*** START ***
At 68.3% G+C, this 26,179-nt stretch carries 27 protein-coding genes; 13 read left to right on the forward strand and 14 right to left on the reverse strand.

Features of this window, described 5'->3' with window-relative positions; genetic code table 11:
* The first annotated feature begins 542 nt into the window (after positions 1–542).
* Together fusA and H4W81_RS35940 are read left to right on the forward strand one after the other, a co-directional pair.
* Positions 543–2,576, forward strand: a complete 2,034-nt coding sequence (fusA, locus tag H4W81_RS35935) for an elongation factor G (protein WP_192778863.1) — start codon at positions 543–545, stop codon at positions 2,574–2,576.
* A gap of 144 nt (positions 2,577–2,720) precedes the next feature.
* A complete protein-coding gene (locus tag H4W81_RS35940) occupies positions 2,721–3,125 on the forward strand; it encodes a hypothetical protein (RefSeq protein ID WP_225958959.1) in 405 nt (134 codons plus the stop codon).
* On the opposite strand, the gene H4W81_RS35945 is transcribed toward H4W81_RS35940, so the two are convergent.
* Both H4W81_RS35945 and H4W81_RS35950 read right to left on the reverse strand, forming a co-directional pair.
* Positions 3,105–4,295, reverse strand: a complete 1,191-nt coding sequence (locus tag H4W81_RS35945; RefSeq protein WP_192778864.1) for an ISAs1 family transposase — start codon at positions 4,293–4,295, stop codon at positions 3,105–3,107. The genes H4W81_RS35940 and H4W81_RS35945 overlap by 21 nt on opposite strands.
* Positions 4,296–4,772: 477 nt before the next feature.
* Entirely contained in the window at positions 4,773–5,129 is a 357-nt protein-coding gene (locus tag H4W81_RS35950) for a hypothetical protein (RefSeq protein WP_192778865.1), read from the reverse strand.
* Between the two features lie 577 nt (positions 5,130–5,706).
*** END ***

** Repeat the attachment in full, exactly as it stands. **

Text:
At 68.3% G+C, this 26,179-nt stretch carries 27 protein-coding genes; 13 read left to right on the forward strand and 14 right to left on the reverse strand.

Features of this window, described 5'->3' with window-relative positions; genetic code table 11:
* The first annotated feature begins 542 nt into the window (after positions 1–542).
* Together fusA and H4W81_RS35940 are read left to right on the forward strand one after the other, a co-directional pair.
* Positions 543–2,576, forward strand: a complete 2,034-nt coding sequence (fusA, locus tag H4W81_RS35935) for an elongation factor G (protein WP_192778863.1) — start codon at positions 543–545, stop codon at positions 2,574–2,576.
* A gap of 144 nt (positions 2,577–2,720) precedes the next feature.
* A complete protein-coding gene (locus tag H4W81_RS35940) occupies positions 2,721–3,125 on the forward strand; it encodes a hypothetical protein (RefSeq protein ID WP_225958959.1) in 405 nt (134 codons plus the stop codon).
* On the opposite strand, the gene H4W81_RS35945 is transcribed toward H4W81_RS35940, so the two are convergent.
* Both H4W81_RS35945 and H4W81_RS35950 read right to left on the reverse strand, forming a co-directional pair.
* Positions 3,105–4,295, reverse strand: a complete 1,191-nt coding sequence (locus tag H4W81_RS35945; RefSeq protein WP_192778864.1) for an ISAs1 family transposase — start codon at positions 4,293–4,295, stop codon at positions 3,105–3,107. The genes H4W81_RS35940 and H4W81_RS35945 overlap by 21 nt on opposite strands.
* Positions 4,296–4,772: 477 nt before the next feature.
* Entirely contained in the window at positions 4,773–5,129 is a 357-nt protein-coding gene (locus tag H4W81_RS35950) for a hypothetical protein (RefSeq protein WP_192778865.1), read from the reverse strand.
* Between the two features lie 577 nt (positions 5,130–5,706).